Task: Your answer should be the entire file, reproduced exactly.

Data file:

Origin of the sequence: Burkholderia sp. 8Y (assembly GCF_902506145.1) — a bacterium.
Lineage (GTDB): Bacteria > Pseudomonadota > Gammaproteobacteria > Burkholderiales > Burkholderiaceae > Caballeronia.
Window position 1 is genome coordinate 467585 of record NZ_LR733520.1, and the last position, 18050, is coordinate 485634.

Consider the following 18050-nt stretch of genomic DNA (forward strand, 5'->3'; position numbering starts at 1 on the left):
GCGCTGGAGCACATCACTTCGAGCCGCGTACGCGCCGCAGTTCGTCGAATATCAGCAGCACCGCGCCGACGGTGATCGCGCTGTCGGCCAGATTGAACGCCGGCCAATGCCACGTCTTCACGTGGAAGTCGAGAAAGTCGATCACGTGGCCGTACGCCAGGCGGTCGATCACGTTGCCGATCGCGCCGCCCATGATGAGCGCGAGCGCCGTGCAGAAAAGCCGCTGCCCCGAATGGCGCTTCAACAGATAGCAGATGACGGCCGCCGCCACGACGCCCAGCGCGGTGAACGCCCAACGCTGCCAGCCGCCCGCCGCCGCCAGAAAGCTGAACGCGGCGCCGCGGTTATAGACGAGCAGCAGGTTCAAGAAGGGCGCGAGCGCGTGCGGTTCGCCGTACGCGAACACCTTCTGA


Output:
Origin of the sequence: Burkholderia sp. 8Y (assembly GCF_902506145.1) — a bacterium.
Lineage (GTDB): Bacteria > Pseudomonadota > Gammaproteobacteria > Burkholderiales > Burkholderiaceae > Caballeronia.
Window position 1 is genome coordinate 467585 of record NZ_LR733520.1, and the last position, 18050, is coordinate 485634.

Consider the following 18050-nt stretch of genomic DNA (forward strand, 5'->3'; position numbering starts at 1 on the left):
GCGCTGGAGCACATCACTTCGAGCCGCGTACGCGCCGCAGTTCGTCGAATATCAGCAGCACCGCGCCGACGGTGATCGCGCTGTCGGCCAGATTGAACGCCGGCCAATGCCACGTCTTCACGTGGAAGTCGAGAAAGTCGATCACGTGGCCGTACGCCAGGCGGTCGATCACGTTGCCGATCGCGCCGCCCATGATGAGCGCGAGCGCCGTGCAGAAAAGCCGCTGCCCCGAATGGCGCTTCAACAGATAGCAGATGACGGCCGCCGCCACGACGCCCAGCGCGGTGAACGCCCAACGCTGCCAGCCGCCCGCCGCCGCCAGAAAGCTGAACGCGGCGCCGCGGTTATAGACGAGCAGCAGGTTCAAGAAGGGCGCGAGCGCGTGCGGTTCGCCGTACGCGAACACCTTCTGA